To evaluate the therapeutic efficacy of hUCMSCs, we recorded the data of body weight, arthritis score, and paw thickness. The grouping and the timeline of CIA induction and hUCMSCs administration are represented as in Fig. 6a,b. There was no significant change in body weight from day 0 to day 40 after hUCMSCs administration (Supplementary Fig. S4a). The results show that the arthritic score of the RA group was gradually increased. Compared to the RA group, the arthritis score of both hUCMSCs and IL-1β stimulated hUCMSCs administration groups were significantly decreased (Fig. 6c). As for the evaluation of paw thickness, the thickness of hUCMSCs and IL-1β stimulated hUCMSCs administration groups significantly decreased in comparison to the RA group (Fig. 6d). These results indicate that the paw swelling of CIA mice significantly improved after hUCMSCs and IL-1β stimulated hUCMSCs administration. The therapeutic efficacy was also examined by photographing the exterior appearance of the front and hind paws. We found that mice in the RA group exhibited more redness and severe swelling in comparison to the sham group. However, RA symptoms were improved with hUCMSCs and IL-1β stimulated hUCMSCs administration on day 40 in comparison to the RA group (Supplementary Fig. S4b).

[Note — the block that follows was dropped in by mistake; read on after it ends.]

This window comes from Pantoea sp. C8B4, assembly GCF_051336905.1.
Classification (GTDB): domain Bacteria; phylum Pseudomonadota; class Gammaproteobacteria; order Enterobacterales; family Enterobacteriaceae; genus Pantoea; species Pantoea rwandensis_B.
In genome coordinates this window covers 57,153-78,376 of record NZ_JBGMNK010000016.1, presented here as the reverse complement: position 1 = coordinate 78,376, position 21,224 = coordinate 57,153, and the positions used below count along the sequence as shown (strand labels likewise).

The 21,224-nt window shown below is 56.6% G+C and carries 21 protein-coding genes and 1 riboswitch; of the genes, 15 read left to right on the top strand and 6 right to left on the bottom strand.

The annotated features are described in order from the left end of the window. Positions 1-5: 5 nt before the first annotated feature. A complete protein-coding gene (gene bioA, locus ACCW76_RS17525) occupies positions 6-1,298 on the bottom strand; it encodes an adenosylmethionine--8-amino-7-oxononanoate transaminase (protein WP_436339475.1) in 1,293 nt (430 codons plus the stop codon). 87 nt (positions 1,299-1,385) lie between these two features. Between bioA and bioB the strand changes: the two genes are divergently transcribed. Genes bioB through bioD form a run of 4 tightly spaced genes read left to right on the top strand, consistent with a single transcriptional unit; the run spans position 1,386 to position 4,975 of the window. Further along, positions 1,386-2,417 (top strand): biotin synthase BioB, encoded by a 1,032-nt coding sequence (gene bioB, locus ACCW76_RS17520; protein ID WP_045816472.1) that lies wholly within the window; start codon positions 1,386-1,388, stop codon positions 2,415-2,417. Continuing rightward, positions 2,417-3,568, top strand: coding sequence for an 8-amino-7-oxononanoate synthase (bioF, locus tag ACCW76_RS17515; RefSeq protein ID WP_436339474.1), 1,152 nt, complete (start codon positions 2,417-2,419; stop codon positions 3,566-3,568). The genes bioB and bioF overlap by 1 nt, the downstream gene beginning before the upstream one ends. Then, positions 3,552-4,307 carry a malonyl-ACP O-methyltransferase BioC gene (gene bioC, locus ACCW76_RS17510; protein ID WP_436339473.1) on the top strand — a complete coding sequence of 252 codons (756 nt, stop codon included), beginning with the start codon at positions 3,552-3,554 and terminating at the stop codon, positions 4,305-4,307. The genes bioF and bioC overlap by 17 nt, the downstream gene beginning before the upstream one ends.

Evaluated the effect of hUCMSCs in inflammation of CIA mice with 18F-FDG microPET/CT imaging
18F-FDG has been used to detect inflammatory disorders. Here 18F-FDG microPET/CT was performed to monitor the inflammatory activity in CIA mice joints. After administering hUCMSCs or IL-1β stimulated hUCMSCs to CIA mice for 40 days, the 18F-FDG uptake in the limbs of CIA mice were suppressed (Fig. 7a). Using Amide’s Medical Imaging Data Examiner (AMIDE) software, the regions of interest (ROI) were selected and the accumulated 18F-FDG measured. The results show that the standardized uptake value (SUV) decreased after administering hUCMSCs or IL-1β stimulated hUCMSCs for 40 days (Fig. 7b). These data suggested both hUCMSCs and IL-1β stimulated hUCMSCs are capable of suppressing inflammation in CIA mice joints.
Evaluation of bone erosion and synovial hyperplasia in CIA mouse model